Symbiosis, lateral function transfer and the (many) saplings of life

Biology and Philosophy 24 (4):623-641 (2010)
One of intuitions driving the acceptance of a neat structured tree of life is the assumption that organisms and the lineages they form have somewhat stable spatial and temporal boundaries. The phenomenon of symbiosis shows us that such ‘fixist’ assumptions does not correspond to how the natural world actually works. The implications of lateral gene transfer (LGT) have been discussed elsewhere; I wish to stress a related point. I will focus on lateral function transfer (LFT) and will argue, using examples of what many would call ‘superorganisms’, that the emergence of symbiotic individuals revives the importance of functional and adaptationist thinking in how we conceptualize the lineages of biological individuals. The consequence of the argument is that, if we really want to hold onto tree of life thinking, we had better accept that new saplings appear and disappear all the time.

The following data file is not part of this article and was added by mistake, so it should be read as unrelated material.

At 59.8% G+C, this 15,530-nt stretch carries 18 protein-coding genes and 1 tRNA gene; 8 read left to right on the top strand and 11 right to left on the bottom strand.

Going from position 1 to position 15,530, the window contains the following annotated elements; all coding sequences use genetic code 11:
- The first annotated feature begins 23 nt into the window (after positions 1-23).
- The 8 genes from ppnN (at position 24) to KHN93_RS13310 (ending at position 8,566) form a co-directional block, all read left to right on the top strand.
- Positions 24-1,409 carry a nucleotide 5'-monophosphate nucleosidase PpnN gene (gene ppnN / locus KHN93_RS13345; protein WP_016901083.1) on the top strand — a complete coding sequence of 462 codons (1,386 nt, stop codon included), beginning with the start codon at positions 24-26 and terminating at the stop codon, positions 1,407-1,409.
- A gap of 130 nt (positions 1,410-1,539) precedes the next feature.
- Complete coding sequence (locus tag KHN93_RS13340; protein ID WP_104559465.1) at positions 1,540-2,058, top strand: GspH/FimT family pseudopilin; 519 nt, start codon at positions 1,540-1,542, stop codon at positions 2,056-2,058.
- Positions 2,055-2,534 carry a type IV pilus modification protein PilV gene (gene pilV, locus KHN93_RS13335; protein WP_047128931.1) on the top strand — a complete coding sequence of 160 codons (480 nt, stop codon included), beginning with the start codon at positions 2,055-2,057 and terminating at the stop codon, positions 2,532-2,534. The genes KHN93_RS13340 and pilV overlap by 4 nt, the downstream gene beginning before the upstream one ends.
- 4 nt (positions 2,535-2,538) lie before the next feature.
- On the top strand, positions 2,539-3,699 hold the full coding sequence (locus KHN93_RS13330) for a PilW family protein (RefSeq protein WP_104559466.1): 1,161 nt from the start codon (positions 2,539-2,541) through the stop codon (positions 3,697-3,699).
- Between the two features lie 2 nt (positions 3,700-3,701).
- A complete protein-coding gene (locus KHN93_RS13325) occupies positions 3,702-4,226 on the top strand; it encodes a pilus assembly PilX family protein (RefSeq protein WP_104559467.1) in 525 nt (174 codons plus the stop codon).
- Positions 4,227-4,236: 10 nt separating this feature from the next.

Keywords Philosophy   Evolutionary Biology   Philosophy of Biology
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DOI 10.1007/s10539-010-9209-3
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